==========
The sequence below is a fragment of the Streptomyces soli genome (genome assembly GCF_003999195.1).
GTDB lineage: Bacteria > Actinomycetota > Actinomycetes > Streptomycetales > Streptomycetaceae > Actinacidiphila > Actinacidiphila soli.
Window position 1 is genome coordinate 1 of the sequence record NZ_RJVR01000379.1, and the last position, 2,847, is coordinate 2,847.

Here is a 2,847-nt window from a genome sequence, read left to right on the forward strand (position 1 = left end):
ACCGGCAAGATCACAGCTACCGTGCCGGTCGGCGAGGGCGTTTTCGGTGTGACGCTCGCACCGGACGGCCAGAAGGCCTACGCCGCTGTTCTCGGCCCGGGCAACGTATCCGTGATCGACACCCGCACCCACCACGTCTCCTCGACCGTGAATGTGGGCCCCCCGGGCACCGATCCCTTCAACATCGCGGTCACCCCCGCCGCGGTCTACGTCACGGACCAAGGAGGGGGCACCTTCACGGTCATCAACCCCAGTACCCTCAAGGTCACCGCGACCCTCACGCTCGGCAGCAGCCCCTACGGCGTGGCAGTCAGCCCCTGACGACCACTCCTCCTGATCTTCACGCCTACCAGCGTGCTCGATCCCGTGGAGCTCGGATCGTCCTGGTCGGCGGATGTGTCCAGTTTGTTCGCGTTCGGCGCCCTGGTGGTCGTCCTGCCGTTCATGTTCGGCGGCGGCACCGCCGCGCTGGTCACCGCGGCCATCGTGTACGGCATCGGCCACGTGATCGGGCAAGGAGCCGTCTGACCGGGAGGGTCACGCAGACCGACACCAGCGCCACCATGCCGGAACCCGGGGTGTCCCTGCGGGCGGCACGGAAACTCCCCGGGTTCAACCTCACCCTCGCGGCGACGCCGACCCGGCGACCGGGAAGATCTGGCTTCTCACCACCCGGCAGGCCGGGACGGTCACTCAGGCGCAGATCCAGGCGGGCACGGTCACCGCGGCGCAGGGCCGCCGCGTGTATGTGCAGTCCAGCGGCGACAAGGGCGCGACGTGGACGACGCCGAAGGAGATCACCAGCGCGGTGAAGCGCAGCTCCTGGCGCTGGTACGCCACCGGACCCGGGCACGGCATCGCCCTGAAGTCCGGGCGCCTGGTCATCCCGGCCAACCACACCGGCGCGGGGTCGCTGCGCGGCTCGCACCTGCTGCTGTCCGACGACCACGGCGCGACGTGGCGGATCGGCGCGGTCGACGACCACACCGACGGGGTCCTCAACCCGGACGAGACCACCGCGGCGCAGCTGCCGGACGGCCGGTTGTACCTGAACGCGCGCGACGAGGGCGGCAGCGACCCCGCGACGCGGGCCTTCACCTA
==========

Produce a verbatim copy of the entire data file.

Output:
The sequence below is a fragment of the Streptomyces soli genome (genome assembly GCF_003999195.1).
GTDB lineage: Bacteria > Actinomycetota > Actinomycetes > Streptomycetales > Streptomycetaceae > Actinacidiphila > Actinacidiphila soli.
Window position 1 is genome coordinate 1 of the sequence record NZ_RJVR01000379.1, and the last position, 2,847, is coordinate 2,847.

Here is a 2,847-nt window from a genome sequence, read left to right on the forward strand (position 1 = left end):
ACCGGCAAGATCACAGCTACCGTGCCGGTCGGCGAGGGCGTTTTCGGTGTGACGCTCGCACCGGACGGCCAGAAGGCCTACGCCGCTGTTCTCGGCCCGGGCAACGTATCCGTGATCGACACCCGCACCCACCACGTCTCCTCGACCGTGAATGTGGGCCCCCCGGGCACCGATCCCTTCAACATCGCGGTCACCCCCGCCGCGGTCTACGTCACGGACCAAGGAGGGGGCACCTTCACGGTCATCAACCCCAGTACCCTCAAGGTCACCGCGACCCTCACGCTCGGCAGCAGCCCCTACGGCGTGGCAGTCAGCCCCTGACGACCACTCCTCCTGATCTTCACGCCTACCAGCGTGCTCGATCCCGTGGAGCTCGGATCGTCCTGGTCGGCGGATGTGTCCAGTTTGTTCGCGTTCGGCGCCCTGGTGGTCGTCCTGCCGTTCATGTTCGGCGGCGGCACCGCCGCGCTGGTCACCGCGGCCATCGTGTACGGCATCGGCCACGTGATCGGGCAAGGAGCCGTCTGACCGGGAGGGTCACGCAGACCGACACCAGCGCCACCATGCCGGAACCCGGGGTGTCCCTGCGGGCGGCACGGAAACTCCCCGGGTTCAACCTCACCCTCGCGGCGACGCCGACCCGGCGACCGGGAAGATCTGGCTTCTCACCACCCGGCAGGCCGGGACGGTCACTCAGGCGCAGATCCAGGCGGGCACGGTCACCGCGGCGCAGGGCCGCCGCGTGTATGTGCAGTCCAGCGGCGACAAGGGCGCGACGTGGACGACGCCGAAGGAGATCACCAGCGCGGTGAAGCGCAGCTCCTGGCGCTGGTACGCCACCGGACCCGGGCACGGCATCGCCCTGAAGTCCGGGCGCCTGGTCATCCCGGCCAACCACACCGGCGCGGGGTCGCTGCGCGGCTCGCACCTGCTGCTGTCCGACGACCACGGCGCGACGTGGCGGATCGGCGCGGTCGACGACCACACCGACGGGGTCCTCAACCCGGACGAGACCACCGCGGCGCAGCTGCCGGACGGCCGGTTGTACCTGAACGCGCGCGACGAGGGCGGCAGCGACCCCGCGACGCGGGCCTTCACCTA